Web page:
Therapeutic ultrasound is a treatment modality that has been used by therapists over the last 50 years to treat soft tissue injuries. Ultrasonic waves (sound waves of a high frequency) are produced by means of mechanical vibration of the metal treatment head of the ultrasound machine. This treatment head is then moved over the surface of the skin in the region of the injury. When sound waves come into contact with air it causes a dissipation of the waves, and so a special ultrasound gel is placed on the skin to ensure maximal contact between the treatment head and the surface of the skin.
What are the effects of therapeutic ultrasound?
As the ultrasound waves pass from the treatment head into the skin they cause the vibration of the surrounding tissues, particularly those that containcollagen. This increased vibration leads to the production of heat within the tissue. In most cases this cannot be felt by the patient themselves. This increase in temperature may cause an increase in the extensibility of structures such as ligaments, tendons, scar tissue and fibrous joint capsules. In addition, heating may also help to reduce pain and muscle spasm and promote the healing process.
Effects on the Inflammatory and Repair Processes:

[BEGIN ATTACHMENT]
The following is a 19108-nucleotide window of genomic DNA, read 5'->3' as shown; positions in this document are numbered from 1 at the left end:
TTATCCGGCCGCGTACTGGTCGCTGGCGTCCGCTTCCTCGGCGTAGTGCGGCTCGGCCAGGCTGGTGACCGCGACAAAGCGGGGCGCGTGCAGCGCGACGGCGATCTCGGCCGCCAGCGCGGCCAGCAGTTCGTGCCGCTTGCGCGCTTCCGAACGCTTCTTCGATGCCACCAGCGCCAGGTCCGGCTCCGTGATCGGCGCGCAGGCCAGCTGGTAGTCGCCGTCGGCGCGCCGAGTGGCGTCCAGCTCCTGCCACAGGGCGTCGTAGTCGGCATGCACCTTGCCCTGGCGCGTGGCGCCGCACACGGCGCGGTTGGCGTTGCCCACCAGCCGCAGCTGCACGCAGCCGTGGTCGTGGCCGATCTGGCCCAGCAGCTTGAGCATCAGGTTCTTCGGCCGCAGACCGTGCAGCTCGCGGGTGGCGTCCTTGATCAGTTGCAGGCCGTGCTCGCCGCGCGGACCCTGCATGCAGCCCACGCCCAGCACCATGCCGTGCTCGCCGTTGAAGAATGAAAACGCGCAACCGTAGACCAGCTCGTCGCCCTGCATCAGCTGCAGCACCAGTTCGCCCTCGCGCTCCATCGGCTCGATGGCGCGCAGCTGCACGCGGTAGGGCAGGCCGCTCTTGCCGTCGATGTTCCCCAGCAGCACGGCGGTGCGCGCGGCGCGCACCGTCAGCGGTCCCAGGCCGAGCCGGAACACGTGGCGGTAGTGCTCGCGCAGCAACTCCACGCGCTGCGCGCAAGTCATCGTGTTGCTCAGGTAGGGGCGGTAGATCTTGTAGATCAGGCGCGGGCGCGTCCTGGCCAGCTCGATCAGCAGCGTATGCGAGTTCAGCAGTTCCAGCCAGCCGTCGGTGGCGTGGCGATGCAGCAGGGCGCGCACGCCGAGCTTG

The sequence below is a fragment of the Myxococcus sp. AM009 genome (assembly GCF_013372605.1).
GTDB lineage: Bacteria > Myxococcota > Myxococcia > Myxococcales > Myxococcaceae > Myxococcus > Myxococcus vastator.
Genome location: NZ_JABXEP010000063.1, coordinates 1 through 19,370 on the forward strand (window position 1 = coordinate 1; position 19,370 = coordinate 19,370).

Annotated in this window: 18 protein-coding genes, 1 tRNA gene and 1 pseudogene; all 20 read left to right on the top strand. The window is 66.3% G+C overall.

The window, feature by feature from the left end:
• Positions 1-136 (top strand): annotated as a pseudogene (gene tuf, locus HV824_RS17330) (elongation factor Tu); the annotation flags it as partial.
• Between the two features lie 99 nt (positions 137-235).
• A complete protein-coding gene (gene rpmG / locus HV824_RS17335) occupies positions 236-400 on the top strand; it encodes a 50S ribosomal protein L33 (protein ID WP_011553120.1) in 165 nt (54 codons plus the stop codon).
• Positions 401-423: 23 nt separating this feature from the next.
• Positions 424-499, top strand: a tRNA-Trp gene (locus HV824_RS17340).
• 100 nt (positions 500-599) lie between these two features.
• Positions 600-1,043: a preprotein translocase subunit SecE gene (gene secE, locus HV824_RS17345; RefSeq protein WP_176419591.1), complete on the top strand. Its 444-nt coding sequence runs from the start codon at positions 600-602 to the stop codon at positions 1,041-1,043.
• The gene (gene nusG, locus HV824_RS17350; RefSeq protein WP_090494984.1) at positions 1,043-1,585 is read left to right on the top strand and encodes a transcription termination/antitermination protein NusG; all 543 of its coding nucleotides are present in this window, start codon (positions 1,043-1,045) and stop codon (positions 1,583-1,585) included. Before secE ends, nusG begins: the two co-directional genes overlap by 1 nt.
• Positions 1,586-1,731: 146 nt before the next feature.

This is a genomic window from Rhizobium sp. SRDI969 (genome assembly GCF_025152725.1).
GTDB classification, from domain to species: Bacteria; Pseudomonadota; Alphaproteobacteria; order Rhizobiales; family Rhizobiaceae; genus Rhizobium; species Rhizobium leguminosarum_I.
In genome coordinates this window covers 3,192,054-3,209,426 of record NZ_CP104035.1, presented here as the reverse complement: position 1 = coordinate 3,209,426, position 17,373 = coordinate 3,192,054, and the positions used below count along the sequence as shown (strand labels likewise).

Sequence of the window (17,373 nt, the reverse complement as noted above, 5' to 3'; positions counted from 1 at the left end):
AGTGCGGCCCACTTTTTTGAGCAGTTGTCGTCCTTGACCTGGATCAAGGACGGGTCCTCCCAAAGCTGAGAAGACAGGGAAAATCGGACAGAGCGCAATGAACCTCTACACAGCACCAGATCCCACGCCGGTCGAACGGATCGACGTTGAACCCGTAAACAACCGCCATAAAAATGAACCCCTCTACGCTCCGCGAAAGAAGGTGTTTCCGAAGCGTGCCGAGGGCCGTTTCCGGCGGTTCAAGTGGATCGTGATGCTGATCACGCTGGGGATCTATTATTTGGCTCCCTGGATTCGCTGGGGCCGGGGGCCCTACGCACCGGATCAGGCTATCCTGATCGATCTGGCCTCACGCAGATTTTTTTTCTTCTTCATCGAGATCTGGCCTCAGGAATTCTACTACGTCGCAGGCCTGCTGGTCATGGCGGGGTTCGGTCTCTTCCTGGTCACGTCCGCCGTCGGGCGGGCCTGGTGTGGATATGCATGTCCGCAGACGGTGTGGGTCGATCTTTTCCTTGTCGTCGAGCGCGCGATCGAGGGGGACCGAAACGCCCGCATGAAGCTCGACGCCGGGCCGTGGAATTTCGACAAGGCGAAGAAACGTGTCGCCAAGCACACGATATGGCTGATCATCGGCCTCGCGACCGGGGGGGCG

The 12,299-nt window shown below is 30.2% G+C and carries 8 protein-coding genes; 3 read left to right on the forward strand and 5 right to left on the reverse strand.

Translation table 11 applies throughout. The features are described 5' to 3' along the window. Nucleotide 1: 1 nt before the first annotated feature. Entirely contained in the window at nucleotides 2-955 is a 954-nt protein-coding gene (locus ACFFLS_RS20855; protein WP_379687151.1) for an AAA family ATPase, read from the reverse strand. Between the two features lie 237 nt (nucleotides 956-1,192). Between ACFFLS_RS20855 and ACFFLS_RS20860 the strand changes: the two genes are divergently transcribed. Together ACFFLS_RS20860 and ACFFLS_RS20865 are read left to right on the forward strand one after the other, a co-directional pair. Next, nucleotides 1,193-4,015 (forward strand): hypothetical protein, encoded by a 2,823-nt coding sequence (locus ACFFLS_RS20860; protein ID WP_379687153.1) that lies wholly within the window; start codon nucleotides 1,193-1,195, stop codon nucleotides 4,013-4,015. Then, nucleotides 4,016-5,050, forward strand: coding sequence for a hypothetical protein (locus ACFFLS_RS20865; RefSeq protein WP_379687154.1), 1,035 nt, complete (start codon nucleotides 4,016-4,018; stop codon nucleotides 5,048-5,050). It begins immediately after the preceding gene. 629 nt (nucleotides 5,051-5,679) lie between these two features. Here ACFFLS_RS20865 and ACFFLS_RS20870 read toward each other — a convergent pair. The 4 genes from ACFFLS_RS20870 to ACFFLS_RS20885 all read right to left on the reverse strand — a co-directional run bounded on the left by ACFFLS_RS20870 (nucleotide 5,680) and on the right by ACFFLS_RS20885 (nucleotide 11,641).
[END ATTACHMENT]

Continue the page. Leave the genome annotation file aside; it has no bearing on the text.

One of the greatest proposed benefits of ultrasound therapy is that it is thought to reduce the healing time of certain soft tissue injuries.
Ultrasound is thought to accelerate the normal resolution time of the inflammatory process by attracting more mast cells to the site of injury. This may cause an increase in blood flow which can be beneficial in the sub-acute phase of tissue injury. As blood flow may be increased it is not advised to use ultrasound immediately after injury.
Ultrasound may also stimulate the production of more collagen- the main protein component in soft tissue such as tendons and ligaments. Hence ultrasound may accelerate the the proliferative phase of tissue healing.
Ultrasound is thought to improve the extensibility of mature collagen and so can have a positive effect to on fibrous scar tissue which may form after an injury.
Application of Ultrasound:
Ultrasound is normally applied by use of a small metal treatment head which emits the ultrasonic beam. This is moved continuously over the skin for approximately 3-5 mins. Treatments may be repeated daily in more acute injuries and less frequently in chronic cases.
Ultrasound dosage can be varied either in intensity or frequency of the ultrasound beam. Simply speaking lower frequency application provides a greater depth of penetration and so is used in cases where the injured tissue is suspected to be deeply situated. Conversely, higher frequency doses are used for structures that are closer to the surface of skin.
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